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Saturday, November 19, 2011

The Reluctant Superpower

Street scene in Ingolstadt, Bavaria

I never studied economics (though I wish I had), so the current state of the world's finances flickers across the screen of my mental vision like some increasingly uncomfortable phantasmagoria in a Fellini film, incomprehensible and ever more bizarre.  Probably I could understand more if I buckled down to study the matter; but I just don't want to.  Even if I did truly comprehend all the causes and effects of this historical crisis, there is absolutely nothing I could do with that knowledge to help anyone; and the low, parlous state of my own finances away out here on the prairie is too uncomfortable already to bear the weight of much thought.

Like most ordinary folks, I realize that I am but a tiny cog in an enormous wheel, and just have to endure whatever the movers and shakers of the world decide to do, or not do.  Still, from an historical point of view, it seems rather ironic that Germany - a nation I have no particular affinity or antipathy for, though in truth I am not much attracted to sausage, sauerkraut, and gutteral vowels - that having been put to utter ruin within living memory, it has now miraculously, so it seems, rebounded so much as to hold the fate of the world within its hands. 

Why is that, exactly, when other European countries who also were laid waste by the war, and rebuilt with generous American help, are barely able to pay their light bill, so to speak?  This interesting article in the Telegraph points to an answer, though how true it is, I can't say; but here's an excerpt for you to mull over:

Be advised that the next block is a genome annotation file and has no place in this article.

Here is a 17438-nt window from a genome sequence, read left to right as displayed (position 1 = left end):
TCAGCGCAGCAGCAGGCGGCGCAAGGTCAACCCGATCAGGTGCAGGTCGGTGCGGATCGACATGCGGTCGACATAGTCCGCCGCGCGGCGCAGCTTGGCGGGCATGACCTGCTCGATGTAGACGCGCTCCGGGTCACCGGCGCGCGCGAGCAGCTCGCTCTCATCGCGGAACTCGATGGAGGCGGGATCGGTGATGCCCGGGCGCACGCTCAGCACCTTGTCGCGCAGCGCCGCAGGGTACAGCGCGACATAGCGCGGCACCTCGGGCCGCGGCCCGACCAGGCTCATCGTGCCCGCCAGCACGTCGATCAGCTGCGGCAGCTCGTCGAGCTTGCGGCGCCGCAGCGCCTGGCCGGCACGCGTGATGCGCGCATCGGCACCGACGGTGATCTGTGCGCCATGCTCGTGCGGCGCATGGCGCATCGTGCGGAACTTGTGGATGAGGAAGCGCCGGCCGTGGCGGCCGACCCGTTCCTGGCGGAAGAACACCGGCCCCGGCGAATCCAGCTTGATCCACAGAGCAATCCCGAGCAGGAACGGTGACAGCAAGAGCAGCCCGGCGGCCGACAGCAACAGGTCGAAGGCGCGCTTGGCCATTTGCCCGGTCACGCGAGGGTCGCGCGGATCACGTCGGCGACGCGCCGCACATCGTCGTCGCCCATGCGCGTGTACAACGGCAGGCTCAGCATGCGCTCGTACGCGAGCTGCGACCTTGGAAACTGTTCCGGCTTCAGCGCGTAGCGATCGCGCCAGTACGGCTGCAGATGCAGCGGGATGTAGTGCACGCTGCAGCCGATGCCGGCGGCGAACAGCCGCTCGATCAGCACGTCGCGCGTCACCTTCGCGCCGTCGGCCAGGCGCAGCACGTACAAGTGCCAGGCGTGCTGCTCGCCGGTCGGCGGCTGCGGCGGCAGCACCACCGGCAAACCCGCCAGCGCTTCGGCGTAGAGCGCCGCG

Ingolstadt gives an excellent impression, aside from all the kebab houses and cars, of still being trapped in some much-earlier historical period. It is also one of the reasons that southern Germany remains such a powerful motor for Europe’s economy – indeed, Europe’s last great hope. And it is the behaviour and attitude of people like those living in Ingolstadt which will have a profound impact on how the current crisis plays out. . . . The German people value their local towns, worry about their neighbours’ views, relish the rules and are rewarded accordingly by a social and economic system that really does work. . . .

The devastated, occupied and shamed West Germany of 1945 rebuilt itself from a smaller version of the same principles as before – hundreds of towns, each producing something exceptional. And it turned out that this new German prosperity was also intimately linked with the successful export of things which foreigners liked, the ensuing money allowing Germans themselves to buy things. This successful pattern, a sort of conveyor belt of investment, ideas, things and consumers, continues to the present day. But instead of just being a source of happiness to many of its fortunate inhabitants, it must suddenly bear the brunt of a global disaster.

Since the end of the Cold War, Germany has given two gifts to the world. The first was the decision to pour many billions of Deutschmarks into the somewhat patchy rebuilding of old East Germany. The second was to be the principal begetter of the euro – what was meant to be the final act to wind up the legacy of the Second World War. In a grand restatement of the principles that had cemented the original Treaty of Rome, Europeans who shared a currency would have so much in common that they could not dream of fighting each other. Some of the applicants to join the euro seemed a little odd or dodgy, but the Germans would ignore this because there was a higher, almost mystical issue at stake.